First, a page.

Can-Am hosted sessions for CBS's Shake, Rattle & Roll, the two-part 1950s- and '60s-era rockudrama set to air November 9 and 11. The program is the brainchild of veteran record producer/music executive Spencer Proffer and CBS Television exec Michael Wright, with music produced and arranged by Proffer and engineered by Francis Buckley.
Musical artists of today appear as both legends of the past and fictional characters. Dicky Barrett of the Mighty Mighty Bosstones is cast as Bill Haley. Terence Trent D'Arby (go 'head on, girls, swoon) plays Jackie Wilson. B.B. King is the fictional Blues Master. K-Ci & JoJo appear as half of a doo-wop quartet. Hit songstress Chante Moore sings a Carole King original, and members of Blink-182 channel Jan and Dean. Original songs by Lamont Dozier, Bob Dylan, Graham Nash and Leiber & Stoller are also featured.
I stopped in to chat about the recording with Buckley, whose credits include Alanis Morissette, Black Flag and Paula Abdul, as well as the 1997 Best Engineered Album Grammy for Quincy Jones' Q's Jook Joint. Buckley informed me that tracking for the project, in Can-Am's large and ambient Studio B, was mostly done live to (only!) 24-track analog. The stellar crew of musicians included drummer Jim Keltner, bassist Jerry Scheff, pianist Jim Cox and the triple threat of guitarists Tim Pierce, Andrew Rollins and Steve Plunkett.
"We tracked for a week and a half and cut about 40 pieces of music-28 songs, small pieces and cues," Buckley explains. "Studio B's concrete floor and live sound proved a real asset because, except for vocals and a few miscellaneous overdubs, the tracks were cut live. We put the piano and drums in the main room along with the baffled-off stand-up bass, and since there are a lot of little extra rooms at Can-Am, we put the guitar amps in them.
"We recorded quickly so that we could get the right spirit, and the philosophy was to use as little modern equipment as we could. The necessities were the board and the tape machine. As far as setup and mic choice went, we tried to stay true to what it was like in the '50s. I used all old mics except for one from RODE, and the vocals were mostly done with a 47 to an LA-2A straight to tape. The only modern thing about the setup was that we used a few more mics on the drums than they would have in those days."
Buckley says they worked the mics instead of introducing EQ. "We had a 2-track slap echo running, and the only reverbs we used were plates. You won't hear chorus or digital delay, because in those days they just had chambers, plates and slap echo," he says. "There were a few spring reverbs around, and the effects we generally used on guitars are the spring reverbs in their amplifiers. We listened to the old recordings and tried to emulate them-the premise, though, was not to re-create the records."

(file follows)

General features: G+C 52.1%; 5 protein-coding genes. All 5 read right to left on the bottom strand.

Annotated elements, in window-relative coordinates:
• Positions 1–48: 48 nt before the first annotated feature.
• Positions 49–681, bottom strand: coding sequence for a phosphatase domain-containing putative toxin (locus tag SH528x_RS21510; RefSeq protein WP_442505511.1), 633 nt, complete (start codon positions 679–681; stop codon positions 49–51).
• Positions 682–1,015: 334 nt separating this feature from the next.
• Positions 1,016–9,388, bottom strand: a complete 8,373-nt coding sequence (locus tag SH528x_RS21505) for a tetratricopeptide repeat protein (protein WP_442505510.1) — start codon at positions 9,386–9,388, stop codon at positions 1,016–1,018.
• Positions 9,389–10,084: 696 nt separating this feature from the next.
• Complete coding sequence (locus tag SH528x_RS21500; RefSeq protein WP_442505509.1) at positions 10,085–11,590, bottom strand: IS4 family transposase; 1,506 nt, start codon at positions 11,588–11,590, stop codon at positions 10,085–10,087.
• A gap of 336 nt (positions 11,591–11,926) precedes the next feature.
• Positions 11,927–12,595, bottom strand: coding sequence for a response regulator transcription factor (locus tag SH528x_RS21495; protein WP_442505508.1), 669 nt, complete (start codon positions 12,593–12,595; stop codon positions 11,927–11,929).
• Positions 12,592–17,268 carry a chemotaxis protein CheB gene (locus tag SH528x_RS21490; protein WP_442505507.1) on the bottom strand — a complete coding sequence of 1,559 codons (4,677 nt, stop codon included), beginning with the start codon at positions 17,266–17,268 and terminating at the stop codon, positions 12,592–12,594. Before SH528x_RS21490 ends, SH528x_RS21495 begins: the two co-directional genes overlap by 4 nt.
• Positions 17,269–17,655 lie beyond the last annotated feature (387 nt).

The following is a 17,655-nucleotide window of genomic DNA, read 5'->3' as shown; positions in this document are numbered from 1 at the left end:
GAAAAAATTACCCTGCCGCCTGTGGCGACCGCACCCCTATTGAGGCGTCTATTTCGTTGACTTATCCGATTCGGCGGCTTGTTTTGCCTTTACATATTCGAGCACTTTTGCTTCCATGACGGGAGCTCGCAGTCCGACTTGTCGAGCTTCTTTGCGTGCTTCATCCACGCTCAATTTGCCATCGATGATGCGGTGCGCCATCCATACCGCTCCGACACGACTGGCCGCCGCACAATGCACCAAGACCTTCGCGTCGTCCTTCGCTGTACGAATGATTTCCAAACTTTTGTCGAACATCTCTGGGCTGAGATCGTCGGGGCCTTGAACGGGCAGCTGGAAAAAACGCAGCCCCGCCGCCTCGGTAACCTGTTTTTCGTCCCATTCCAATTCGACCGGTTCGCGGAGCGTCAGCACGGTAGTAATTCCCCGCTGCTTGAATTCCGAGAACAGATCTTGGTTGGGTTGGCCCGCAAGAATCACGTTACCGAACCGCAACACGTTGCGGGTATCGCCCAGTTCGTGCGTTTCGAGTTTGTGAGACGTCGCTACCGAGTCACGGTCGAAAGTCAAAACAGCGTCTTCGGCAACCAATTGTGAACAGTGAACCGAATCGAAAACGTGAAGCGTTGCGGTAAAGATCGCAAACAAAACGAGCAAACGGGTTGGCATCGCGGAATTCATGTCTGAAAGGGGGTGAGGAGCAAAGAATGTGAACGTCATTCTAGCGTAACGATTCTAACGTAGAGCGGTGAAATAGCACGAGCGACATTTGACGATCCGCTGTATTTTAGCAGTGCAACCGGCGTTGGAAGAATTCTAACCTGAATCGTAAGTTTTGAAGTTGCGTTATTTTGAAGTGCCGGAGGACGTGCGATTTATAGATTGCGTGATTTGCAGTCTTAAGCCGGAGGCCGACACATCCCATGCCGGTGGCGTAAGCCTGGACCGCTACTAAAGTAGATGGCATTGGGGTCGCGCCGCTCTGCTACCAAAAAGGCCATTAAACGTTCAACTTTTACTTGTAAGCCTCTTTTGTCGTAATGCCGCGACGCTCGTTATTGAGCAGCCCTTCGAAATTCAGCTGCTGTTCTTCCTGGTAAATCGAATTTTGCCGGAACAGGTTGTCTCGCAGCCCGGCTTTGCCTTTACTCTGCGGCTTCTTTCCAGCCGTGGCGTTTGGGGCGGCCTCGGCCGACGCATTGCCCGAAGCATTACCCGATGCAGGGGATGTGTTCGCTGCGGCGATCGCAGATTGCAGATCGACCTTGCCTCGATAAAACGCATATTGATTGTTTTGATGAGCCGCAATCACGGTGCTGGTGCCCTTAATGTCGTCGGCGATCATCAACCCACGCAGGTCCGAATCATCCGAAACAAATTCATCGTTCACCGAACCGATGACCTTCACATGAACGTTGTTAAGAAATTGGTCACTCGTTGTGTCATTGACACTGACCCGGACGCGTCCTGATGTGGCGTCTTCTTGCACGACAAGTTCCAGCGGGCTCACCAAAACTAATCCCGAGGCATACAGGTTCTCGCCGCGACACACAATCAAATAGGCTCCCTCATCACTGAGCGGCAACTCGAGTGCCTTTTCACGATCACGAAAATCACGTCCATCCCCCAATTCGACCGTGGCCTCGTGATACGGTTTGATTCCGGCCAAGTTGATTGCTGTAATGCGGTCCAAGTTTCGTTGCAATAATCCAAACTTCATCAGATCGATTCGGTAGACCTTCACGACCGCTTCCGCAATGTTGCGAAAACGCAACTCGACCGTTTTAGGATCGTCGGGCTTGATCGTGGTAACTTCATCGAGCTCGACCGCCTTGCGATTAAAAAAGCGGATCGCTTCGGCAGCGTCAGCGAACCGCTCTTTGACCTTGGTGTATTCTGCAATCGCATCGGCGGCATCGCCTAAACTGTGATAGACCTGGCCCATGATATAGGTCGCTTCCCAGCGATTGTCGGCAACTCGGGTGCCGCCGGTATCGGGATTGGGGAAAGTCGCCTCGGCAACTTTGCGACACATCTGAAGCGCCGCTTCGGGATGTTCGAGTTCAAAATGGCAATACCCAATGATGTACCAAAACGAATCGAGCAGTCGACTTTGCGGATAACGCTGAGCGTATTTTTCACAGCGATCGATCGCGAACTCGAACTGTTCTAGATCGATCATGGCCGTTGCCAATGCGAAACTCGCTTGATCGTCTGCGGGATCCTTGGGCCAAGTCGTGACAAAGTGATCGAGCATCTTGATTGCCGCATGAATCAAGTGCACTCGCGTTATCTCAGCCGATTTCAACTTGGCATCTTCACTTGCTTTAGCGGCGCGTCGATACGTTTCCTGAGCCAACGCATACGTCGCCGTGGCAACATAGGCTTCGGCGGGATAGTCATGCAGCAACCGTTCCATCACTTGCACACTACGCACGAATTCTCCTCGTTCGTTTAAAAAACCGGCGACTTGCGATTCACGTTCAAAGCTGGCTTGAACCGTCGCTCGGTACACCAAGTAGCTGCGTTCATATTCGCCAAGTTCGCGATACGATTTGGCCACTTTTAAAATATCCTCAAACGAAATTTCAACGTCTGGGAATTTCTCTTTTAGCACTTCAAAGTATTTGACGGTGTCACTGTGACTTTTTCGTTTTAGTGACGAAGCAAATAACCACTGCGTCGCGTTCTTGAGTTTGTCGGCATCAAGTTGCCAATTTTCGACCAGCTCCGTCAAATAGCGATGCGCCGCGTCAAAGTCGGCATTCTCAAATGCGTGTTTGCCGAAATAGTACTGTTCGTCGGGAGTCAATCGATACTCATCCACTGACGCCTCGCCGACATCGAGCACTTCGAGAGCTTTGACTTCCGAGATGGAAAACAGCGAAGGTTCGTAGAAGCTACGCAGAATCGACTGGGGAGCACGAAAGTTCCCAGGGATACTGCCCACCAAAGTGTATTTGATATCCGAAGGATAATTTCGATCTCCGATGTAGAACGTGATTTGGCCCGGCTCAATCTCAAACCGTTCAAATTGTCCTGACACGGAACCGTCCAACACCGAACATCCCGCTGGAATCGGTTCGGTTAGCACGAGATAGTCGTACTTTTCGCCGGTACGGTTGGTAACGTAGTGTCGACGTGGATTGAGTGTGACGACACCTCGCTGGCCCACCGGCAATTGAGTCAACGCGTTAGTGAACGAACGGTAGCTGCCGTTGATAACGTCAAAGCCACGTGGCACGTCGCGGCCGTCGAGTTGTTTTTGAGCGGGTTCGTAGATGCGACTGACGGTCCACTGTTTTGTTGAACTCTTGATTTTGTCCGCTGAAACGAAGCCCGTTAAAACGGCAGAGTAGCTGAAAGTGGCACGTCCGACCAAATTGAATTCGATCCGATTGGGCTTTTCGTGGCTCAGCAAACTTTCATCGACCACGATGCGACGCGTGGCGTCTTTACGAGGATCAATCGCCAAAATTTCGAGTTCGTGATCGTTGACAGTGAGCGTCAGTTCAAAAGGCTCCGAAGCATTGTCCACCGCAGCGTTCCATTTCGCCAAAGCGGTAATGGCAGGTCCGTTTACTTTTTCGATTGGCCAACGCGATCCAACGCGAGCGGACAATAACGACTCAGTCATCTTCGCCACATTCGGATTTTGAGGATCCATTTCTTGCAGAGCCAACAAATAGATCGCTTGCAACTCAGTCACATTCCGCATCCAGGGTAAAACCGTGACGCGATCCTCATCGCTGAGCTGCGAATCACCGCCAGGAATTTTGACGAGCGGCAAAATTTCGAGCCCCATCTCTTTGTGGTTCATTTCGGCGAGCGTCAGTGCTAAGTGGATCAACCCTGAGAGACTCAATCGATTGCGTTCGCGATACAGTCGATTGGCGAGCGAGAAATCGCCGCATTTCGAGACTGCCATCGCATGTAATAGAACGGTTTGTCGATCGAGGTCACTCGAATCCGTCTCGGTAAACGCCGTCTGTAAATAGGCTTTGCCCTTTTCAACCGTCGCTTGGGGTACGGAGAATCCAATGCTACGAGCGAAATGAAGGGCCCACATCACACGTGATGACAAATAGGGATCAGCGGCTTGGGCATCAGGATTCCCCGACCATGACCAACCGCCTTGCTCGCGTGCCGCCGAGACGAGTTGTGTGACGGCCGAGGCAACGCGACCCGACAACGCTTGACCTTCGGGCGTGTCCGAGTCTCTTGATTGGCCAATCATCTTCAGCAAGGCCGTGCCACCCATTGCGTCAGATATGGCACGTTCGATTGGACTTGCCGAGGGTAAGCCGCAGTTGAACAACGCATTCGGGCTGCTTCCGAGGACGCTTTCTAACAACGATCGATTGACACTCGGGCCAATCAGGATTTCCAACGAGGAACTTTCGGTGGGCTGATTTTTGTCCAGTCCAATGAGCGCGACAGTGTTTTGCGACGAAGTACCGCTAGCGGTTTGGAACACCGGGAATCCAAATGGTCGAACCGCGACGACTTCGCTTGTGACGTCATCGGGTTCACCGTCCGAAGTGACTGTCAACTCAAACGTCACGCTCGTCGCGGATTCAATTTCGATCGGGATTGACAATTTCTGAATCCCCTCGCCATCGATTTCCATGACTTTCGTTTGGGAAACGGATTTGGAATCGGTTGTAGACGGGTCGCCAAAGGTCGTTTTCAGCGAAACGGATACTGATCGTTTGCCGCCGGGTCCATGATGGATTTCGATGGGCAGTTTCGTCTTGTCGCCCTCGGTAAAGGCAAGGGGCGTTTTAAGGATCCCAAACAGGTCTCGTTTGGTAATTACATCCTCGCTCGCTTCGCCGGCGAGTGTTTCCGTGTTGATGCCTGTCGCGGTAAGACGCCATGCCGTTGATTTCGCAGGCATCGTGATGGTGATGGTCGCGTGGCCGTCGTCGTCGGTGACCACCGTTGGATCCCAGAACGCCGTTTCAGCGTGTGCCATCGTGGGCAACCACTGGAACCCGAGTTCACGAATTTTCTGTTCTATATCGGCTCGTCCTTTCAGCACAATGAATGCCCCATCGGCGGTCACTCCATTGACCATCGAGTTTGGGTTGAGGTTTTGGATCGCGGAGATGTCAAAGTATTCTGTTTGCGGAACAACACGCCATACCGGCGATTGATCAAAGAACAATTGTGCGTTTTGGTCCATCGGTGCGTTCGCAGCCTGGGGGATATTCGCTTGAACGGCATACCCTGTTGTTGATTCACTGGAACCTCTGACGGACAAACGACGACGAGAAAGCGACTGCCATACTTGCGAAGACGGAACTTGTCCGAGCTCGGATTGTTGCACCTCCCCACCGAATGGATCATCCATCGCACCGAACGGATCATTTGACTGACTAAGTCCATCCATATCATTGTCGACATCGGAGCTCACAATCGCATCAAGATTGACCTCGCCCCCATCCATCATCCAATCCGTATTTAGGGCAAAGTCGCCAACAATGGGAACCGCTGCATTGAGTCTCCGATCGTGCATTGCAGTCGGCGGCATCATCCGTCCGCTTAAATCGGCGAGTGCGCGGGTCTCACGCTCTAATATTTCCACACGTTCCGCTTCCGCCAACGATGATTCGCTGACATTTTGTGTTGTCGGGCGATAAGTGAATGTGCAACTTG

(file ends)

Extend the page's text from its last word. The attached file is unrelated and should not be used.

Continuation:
The plot of Shake, Rattle & Roll is based on the evolution of a band called The HartAches. Their hit song, "Baby, Here I Am," is followed musically from the songwriter's first strummed inspiration through the process of teaching it to the band, playing it badly at an audition, and, finally, recording at a re-creation of Memphis' Sun Studios.
"Spencer and Michael Wright were involved with casting; they made sure they got not only actors, but actors who were musicians," Buckley says. "Nothing drives Spencer more crazy than to watch a movie and see inaccurate musical details. His company, Morling Manor Media, went to Fender, Gretsch and Gibson to get period guitars. They also found a drum historian and got drum sets from him. You won't see a camera pan to a musician with his hands in the wrong place, and there won't be some guy playing a 1975 model guitar."
Proffer-known for his work with artists as diverse as Tina Turner, Stevie Wonder, and Quiet Riot-has always been a multifaceted personality. He's a songwriter and arranger, has owned a commercial recording studio and has been a record company president and publishing entrepreneur. He's also served as supervising music producer on more than 70 films and television programs.
"Both sonically and visually, an enormous amount of care and love went into Shake, Rattle & Roll," Proffer comments. "I've spent my life writing, arranging and producing music, so being one of the driving forces on the project, I felt it was my responsibility to be true to the art form. Most music for television is off the rack-it's licensed stuff that preexists...here we actually crafted both the music and the sound to be congruent with the essence of the project. I worked very closely with Mike Robe, the writer and director, and CBS VP Michael Wright to create the dramatic beats to be punctuated, so that the music drives the drama, and the drama drives the music."